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"For weeks the breathing of my 8-year-old son, Bram, had become more laboured, his medicinal inhaler increasingly vital. And then, one terrifying night nine months after we moved to this megacity, Bram's inhaler stopped working and his gasping became panicked," New York Times correspondent Gardiner Harris wrote in May 2015 in a piece about how he was leaving Delhi because of its air pollution. Two years later, others, both expatriates and Indian citizens, are staring at the same situation: Should we continue staying in a city that is killing us with every breath we take or quit while we're ahead? As the pollution in the city has hit 70 times the World Health Organisation's safe limit, doctors have advised people to wear N90 masks whenever they go out, as exposure to air pollution can lead to cancer and heart disease. ALSO READ: Airpocalypse: Band-aid solutions won't fix Delhi's grave air problem The residents of the city are battling the health menace as best as they can. Speaking to news agency ANI on Sunday, a jogger at India Gate said, "We are facing breathing problems now. We are taking precautions to protect ourselves from respiratory problems." Another citizen of the city said, "It is tough to breathe and the situation needs to be fixed." (Read more here) Time to quit the city? However, for some Delhiites, the only 'precaution' left is to pack their bags and leave the city. TV anchor and foodie Mayur Sharma, of Highway on My Plate fame, who had spent his life in Delhi, left the city last November. A Times of India report reveals why: With Delhi overtaken by air pollution and blanketed by smog, Sharma and his wife pulled their two children out of school and went to Goa for three months. However, after returning to Delhi, they came to the decision that it was time to leave the city for good. "It was a hard but obvious decision because it comes down to this: if a few years later, my child is sick or dying, all this won't matter," Sharma told the national daily. ALSO READ: Delhi smog: Decision on odd-even today, air quality severe as schools reopen Another resident of the city, designer Swati Jain has also decided to relocate, according to the report. Her reason for getting out of the city for good? According to the report, doctors have advised her 68-year-old mother who suffers from interstitial lung disease to leave the capital. "This air is poison for her," Swati told the national daily. So, after having lived in Delhi for 15 years, her parents will leave for Kolkata and Swati, for her part, plans to move out of the city soon. It isn't just people with health conditions who need to look out. After a brief let-up, the pollution levels skyrocketed in Delhi on Sunday with the air quality becoming hazardous, which environmental agencies consider unfit for inhalation even by healthy people. (Read more here) According to Safar (System of Air Quality and Weather Forecasting And Research), Delhi's air quality stood at "severe" on Monday, with PM10 readings at 645 microgrammes per cubic metre and PM2.5 at 416 microgrammes per cubic metre. Tuesday's forecast for the city also remains severe, although with a dip in PM10 and PM2.5 particle readings. Three days from now, Safar forecasts the air quality in the capital to be "very poor". Social media posts by some residents also show that at least a number of people see no solution to the city's woes in the near future and have decided to leave.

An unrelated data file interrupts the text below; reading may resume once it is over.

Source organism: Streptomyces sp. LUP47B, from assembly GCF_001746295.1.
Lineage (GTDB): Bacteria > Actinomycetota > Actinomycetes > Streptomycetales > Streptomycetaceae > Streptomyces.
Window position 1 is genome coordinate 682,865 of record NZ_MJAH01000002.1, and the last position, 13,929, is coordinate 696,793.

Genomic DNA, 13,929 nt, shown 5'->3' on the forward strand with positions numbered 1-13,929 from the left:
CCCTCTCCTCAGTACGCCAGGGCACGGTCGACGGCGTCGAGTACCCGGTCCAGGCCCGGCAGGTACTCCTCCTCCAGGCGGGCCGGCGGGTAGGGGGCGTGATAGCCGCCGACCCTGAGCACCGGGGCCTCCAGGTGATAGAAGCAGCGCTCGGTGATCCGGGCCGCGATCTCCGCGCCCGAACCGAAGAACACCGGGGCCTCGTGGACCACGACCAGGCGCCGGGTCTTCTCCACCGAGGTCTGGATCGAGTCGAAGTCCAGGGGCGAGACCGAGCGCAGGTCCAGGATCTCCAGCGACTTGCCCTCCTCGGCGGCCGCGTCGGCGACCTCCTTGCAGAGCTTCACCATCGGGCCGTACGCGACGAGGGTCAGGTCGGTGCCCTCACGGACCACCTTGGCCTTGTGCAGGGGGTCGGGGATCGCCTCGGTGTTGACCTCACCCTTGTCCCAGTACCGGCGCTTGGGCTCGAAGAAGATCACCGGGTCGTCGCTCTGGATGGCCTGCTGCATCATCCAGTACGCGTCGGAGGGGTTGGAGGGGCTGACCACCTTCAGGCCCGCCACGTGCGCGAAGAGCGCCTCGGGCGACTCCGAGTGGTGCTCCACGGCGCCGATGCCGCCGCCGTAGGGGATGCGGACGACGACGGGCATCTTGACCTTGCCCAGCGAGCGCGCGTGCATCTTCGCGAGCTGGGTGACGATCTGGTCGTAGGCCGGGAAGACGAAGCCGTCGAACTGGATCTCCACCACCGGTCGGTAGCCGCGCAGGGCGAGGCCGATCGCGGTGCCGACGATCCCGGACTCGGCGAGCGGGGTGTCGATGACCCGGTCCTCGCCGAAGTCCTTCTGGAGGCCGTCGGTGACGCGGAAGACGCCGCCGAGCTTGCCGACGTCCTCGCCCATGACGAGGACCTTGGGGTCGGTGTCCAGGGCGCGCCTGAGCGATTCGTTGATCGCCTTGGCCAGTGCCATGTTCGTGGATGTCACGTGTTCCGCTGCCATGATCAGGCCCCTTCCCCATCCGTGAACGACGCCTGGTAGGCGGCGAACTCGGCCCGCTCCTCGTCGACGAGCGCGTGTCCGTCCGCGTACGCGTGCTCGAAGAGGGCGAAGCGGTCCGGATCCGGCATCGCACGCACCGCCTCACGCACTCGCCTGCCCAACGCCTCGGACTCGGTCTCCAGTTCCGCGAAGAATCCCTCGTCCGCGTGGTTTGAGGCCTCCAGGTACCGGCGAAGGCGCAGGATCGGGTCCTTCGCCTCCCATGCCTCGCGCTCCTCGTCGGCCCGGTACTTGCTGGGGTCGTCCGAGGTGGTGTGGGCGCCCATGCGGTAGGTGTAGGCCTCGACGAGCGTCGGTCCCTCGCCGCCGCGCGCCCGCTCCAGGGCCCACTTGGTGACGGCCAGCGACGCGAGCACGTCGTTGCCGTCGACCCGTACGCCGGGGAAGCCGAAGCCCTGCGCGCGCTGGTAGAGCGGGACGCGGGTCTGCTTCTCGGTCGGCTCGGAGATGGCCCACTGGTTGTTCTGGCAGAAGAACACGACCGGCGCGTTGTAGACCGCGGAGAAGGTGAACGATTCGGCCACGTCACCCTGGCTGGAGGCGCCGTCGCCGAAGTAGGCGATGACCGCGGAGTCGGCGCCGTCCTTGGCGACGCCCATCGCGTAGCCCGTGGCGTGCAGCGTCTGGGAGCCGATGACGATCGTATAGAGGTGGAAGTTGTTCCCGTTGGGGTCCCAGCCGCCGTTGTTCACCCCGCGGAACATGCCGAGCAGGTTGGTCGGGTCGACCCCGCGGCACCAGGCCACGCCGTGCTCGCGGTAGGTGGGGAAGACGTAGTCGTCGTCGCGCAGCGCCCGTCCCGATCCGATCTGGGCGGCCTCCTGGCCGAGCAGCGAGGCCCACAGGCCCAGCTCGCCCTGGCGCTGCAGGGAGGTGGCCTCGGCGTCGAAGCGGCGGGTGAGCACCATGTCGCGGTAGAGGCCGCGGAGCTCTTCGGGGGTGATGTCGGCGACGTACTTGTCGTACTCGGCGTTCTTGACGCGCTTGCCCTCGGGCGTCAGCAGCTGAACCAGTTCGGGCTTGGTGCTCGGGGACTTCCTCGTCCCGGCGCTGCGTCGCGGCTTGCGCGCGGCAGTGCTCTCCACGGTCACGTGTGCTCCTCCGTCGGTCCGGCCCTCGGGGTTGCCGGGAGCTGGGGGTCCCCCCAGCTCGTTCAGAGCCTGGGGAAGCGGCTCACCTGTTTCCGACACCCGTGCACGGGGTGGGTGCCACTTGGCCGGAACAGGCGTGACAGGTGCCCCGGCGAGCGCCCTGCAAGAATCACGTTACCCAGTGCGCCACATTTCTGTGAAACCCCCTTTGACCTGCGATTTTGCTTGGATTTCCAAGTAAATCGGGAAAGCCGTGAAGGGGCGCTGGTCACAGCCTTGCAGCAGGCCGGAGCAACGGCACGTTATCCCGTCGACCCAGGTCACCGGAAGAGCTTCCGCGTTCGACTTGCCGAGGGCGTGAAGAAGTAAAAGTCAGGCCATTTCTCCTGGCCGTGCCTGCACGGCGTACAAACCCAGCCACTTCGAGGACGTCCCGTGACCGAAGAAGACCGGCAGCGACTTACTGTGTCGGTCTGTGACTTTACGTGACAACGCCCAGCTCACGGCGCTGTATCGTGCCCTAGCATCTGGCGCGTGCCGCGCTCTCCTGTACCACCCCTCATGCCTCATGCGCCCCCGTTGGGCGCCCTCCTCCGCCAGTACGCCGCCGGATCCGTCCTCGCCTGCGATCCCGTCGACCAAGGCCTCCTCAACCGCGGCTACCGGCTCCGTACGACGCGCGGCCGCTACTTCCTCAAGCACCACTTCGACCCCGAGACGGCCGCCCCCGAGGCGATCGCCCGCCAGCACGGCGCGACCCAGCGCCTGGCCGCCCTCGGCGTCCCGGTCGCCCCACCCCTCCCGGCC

Others, while not ready with packed bags, appear to be considering leaving an option.Among a number of petitions on change.org regarding the city's plight, one petition, titled 'Clean Air In Delhi City', has garnered 17,799 signatures. (Read the letter here and sign up for the petition) Calling on Prime Minister Narendra Modi to intervene, the letter says: "The air in Delhi is poison. The pollution is choking to death millions of citizens who live in the capital of India. In spite of being such a health hazard, the government has done scant little." Further, the letter asks PM Modi whether he can "do something before so many of us die in this muck that we breathe". It's not just the people living in the city who have noticed. As reported earlier, the smog in Delhi, which has thrown airline schedules out of gear, forced United Airlines to cancel two flights from Newark, US, to the national capital on Friday and Saturday. Earlier, the airline was offering waivers on rescheduling tickets. But poor air quality, declared as a health emergency, prompted it to call off its services. (Read more here) Subsequently, the airlines said it had resumed flights from Newark (New Jersey) to New Delhi on Sunday, after suspending the service temporarily over concerns about poor air quality in the capital city. What this city's air will do to you While individual stories of people 'quiting' the city might not paint the full picture of how dangerous Delhi's air is, doctors have already described the hazards in detail. According to agency reports, the risk to our lives is very much real. AIIMS Director Randeep Guleria feared that the situation, if it continues, could cause 30,000 deaths in the NCR due to respiratory-related issues in the winter season. "The current smog situation in the national capital is the same to last year's post Diwali situation," Guleira said, citing the Great Smog of London in 1952 which is estimated to have killed nearly 4,000 people within a week. Calling the current dense smog a "silent killer", Gulleria said while there was a surge in sale of anti-pollution masks and air purifiers, they were not very useful. "It's better to stay indoors and not go out. There is an absolute need to avoid the hotspots of air pollution. However, we need a long term solution, all these are short term," Guleria told IANS. ALSO READ: Delhi smog: Air pollution causes weak bones, increases early death risks He said there was a 20 per cent surge in respiratory disease patients at the AIIMS. The most affected were children and the aged. Other doctors asked people to avoid jogging as high levels of air pollution can cause chronic lung and heart diseases. The smog can cause allergies or aggravate already existing allergies and decrease lung immunity, according to Fortis Healthcare. The high levels of air pollution might also lead to premature birth, it warned. Perhaps it's time the residents of the city weighed in on whether living here is worth the danger to their health. What do you think, breath easy or live in Delhi?